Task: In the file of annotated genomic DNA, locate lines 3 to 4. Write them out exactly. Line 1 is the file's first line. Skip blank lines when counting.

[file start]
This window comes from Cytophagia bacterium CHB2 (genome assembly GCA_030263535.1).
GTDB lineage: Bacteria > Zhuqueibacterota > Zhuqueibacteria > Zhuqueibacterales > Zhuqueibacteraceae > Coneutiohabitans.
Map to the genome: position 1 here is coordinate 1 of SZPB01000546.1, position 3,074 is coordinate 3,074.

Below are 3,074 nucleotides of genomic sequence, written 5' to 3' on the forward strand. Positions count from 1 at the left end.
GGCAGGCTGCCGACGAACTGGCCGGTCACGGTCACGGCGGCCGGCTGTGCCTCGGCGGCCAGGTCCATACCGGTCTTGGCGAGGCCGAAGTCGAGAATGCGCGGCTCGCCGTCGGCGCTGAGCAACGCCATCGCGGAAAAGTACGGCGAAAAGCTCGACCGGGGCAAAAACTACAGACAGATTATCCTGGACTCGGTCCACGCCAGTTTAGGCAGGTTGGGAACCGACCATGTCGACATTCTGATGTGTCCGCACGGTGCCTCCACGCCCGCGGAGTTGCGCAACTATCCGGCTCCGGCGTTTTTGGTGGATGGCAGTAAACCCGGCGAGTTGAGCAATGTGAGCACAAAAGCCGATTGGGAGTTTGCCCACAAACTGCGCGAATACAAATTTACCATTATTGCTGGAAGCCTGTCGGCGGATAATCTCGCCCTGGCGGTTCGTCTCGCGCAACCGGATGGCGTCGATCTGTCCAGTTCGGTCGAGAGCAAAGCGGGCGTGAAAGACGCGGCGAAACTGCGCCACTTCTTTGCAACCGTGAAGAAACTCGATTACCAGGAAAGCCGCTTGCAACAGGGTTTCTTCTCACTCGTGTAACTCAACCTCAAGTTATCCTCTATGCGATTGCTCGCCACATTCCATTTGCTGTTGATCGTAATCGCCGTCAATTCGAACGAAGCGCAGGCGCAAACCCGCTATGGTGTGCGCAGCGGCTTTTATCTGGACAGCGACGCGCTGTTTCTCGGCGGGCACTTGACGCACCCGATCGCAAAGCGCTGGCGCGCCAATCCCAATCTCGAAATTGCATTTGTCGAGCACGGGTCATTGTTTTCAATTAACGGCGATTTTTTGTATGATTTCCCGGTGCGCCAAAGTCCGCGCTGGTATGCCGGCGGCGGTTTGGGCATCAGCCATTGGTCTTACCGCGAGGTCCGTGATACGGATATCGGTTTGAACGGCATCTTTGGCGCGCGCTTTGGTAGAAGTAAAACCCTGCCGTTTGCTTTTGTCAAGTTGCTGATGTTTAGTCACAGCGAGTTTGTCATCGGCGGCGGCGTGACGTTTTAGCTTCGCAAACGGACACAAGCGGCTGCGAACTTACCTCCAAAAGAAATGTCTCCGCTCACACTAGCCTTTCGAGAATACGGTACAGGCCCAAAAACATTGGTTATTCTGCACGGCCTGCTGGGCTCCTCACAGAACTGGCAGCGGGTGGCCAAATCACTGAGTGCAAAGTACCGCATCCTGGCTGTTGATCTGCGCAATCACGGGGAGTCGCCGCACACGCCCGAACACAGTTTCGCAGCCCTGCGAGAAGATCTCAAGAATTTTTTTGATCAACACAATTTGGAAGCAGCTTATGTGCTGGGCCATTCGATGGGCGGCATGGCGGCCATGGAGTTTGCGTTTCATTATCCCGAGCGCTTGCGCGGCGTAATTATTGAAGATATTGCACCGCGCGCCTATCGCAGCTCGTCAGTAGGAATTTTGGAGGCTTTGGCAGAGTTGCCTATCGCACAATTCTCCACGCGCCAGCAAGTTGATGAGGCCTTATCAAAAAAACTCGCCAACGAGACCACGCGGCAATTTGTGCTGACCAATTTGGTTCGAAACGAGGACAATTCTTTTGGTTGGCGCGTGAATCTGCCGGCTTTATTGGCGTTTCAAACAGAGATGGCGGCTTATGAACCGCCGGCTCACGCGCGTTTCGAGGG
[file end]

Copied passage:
Map to the genome: position 1 here is coordinate 1 of SZPB01000546.1, position 3,074 is coordinate 3,074.

Below are 3,074 nucleotides of genomic sequence, written 5' to 3' on the forward strand. Positions count from 1 at the left end.